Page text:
Although he has somewhat slowed down the use of his favorite verbal tics from 10 per debate to four, Texas Governor Rick Perry is still far and away the clubhouse leader in the GOP presidential debates when it comes to using clichés. Through the nine debates since Perry first took the stage at the Ronald Reagan Library in California, he has uttered hackneyed phrases that attempt to bolster his points (e.g. "the bottom line," "at the end of the day," "the fact of the matter," "as a matter of fact," "the fact is") 54 times through the recent Iowa debate in Des Moines. Perry had used these phrases 31 times through just the first three debates, and 'just' 23 times over the last six. The only other candidate who reaches double digits during this span is none other than Newt Gingrich at 12, whose favorite such phrase is "The fact is." Following Gingrich is Jon Huntsman with six, Rick Santorum with five, Ron Paul with four, Mitt Romney with three, and Michele Bachmann with two. Herman Cain, often applauded for his straight talk, did not use any of these trite phrases during the eight debates under analysis in which he participated.
Former Republican Congressman Bob Beauprez became the seventh major party or second place gubernatorial candidate in Colorado to get a second chance at the office when he narrowly won his party's nomination last month. Two of the previous six candidates were successful. Democrat Alva Adams lost his first gubernatorial bid to Benjamin Eaton in 1884, but was victorious two years later against William Meyer. Democrat Charles Johnson placed third in 1894 behind Republican Albert McIntyre and Populist incumbent Governor David Waite but returned as the Fusion (Democrat/Populist) nominee in 1898 and defeated GOPer Henry Wolcott. Gubernatorial candidates who received a second chance but lost both general elections include Democrat Thomas Patterson (1888, 1914), Progressive Edward Costigan (1912, 1914), Republican Donald Brotzman (1954, 1956), and Republican David Strickland (1978, 1986).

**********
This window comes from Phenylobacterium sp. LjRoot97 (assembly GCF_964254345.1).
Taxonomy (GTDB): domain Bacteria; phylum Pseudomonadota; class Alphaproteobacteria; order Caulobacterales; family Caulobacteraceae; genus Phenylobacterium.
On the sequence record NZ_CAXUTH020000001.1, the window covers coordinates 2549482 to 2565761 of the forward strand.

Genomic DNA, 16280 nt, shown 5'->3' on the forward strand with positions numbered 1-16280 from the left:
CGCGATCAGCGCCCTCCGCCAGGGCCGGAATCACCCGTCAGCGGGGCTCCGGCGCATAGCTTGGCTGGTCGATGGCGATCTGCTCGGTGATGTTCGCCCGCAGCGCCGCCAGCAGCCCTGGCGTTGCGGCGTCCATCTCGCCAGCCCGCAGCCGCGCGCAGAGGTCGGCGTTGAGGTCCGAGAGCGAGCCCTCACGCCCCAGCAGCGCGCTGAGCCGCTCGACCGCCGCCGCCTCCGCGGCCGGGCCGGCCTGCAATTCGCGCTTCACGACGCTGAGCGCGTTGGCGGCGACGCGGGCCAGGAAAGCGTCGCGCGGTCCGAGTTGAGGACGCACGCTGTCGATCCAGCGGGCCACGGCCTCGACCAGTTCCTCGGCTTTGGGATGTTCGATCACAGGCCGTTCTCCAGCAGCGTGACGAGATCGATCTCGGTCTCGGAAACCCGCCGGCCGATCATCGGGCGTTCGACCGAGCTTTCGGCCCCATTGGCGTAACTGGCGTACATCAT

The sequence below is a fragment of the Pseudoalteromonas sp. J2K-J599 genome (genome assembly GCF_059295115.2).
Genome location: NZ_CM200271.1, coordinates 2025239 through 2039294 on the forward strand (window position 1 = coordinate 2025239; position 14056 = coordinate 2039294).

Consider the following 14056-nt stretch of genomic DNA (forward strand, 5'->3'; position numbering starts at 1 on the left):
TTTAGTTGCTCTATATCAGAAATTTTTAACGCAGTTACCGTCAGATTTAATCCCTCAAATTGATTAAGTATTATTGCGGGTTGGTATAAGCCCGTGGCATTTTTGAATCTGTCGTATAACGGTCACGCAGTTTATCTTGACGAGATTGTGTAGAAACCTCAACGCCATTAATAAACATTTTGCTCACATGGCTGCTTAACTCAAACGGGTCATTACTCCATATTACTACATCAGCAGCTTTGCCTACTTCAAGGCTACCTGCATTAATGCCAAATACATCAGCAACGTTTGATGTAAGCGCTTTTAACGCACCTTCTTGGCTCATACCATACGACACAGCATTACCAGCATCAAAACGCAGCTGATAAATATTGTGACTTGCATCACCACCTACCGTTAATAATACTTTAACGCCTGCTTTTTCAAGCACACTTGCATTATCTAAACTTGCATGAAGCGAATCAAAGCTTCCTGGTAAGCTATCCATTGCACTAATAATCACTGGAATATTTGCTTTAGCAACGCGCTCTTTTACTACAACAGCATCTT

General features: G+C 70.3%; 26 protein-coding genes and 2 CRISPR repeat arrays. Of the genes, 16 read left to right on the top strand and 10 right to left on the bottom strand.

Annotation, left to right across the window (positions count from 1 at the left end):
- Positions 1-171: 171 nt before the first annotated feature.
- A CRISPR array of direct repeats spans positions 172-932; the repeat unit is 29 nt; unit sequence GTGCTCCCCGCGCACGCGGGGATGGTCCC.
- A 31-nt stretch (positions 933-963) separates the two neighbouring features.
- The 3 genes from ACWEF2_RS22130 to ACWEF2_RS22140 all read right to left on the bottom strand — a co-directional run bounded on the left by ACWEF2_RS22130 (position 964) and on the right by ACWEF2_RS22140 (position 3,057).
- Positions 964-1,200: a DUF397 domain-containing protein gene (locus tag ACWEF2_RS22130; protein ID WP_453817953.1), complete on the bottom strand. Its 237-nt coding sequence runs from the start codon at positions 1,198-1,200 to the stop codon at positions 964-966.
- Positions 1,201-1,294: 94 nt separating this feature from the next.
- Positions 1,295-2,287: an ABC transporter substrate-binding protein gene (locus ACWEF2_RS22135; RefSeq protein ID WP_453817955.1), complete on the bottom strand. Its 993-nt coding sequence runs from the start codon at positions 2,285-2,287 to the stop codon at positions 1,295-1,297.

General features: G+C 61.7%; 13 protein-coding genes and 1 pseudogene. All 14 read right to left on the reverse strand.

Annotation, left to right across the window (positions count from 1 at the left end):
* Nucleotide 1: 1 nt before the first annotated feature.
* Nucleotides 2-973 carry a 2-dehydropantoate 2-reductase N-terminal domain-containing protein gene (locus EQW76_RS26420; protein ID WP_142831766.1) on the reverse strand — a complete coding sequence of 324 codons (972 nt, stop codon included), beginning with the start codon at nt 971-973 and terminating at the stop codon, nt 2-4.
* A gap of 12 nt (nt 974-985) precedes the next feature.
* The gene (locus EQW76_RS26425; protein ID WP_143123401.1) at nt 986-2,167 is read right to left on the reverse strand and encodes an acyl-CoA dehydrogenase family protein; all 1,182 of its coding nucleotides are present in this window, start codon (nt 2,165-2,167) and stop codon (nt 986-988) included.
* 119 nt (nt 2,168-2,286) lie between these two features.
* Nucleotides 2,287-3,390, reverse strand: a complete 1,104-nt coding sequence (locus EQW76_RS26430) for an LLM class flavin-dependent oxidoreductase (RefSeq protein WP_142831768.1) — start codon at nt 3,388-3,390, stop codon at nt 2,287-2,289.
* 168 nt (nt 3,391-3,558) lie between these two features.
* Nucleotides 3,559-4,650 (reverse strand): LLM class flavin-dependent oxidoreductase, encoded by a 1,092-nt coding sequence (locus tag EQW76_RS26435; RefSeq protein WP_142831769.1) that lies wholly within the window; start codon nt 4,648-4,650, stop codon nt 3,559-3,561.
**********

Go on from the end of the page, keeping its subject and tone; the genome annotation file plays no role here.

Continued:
Nearly 40 percent of plurality winners of U.S. Senate elections lose their seat in the next election cycle. Will that happen to any of the three such incumbents on the ballot in 2014? Recent polling suggests Democrats Al Franken of Minnesota, Mark Begich of Alaska, and Jeff Merkley of Oregon all currently have an advantage over their nominated/frontrunning GOP opponents, but each is flirting with plurality support once again. Franken led endorsed GOPer Mike McFadden 48 to 42 percent in a new SurveyUSA poll while the polling group showed Merkley with a 50 to 32 percent advantage over Monica Wehby. Begich led each of the three major GOP candidates in last month's PPP survey: 42 to 37 percent over Daniel Sullivan, 41 to 33 percent over Mead Treadwell, and 43 to 27 percent over Joe Miller.
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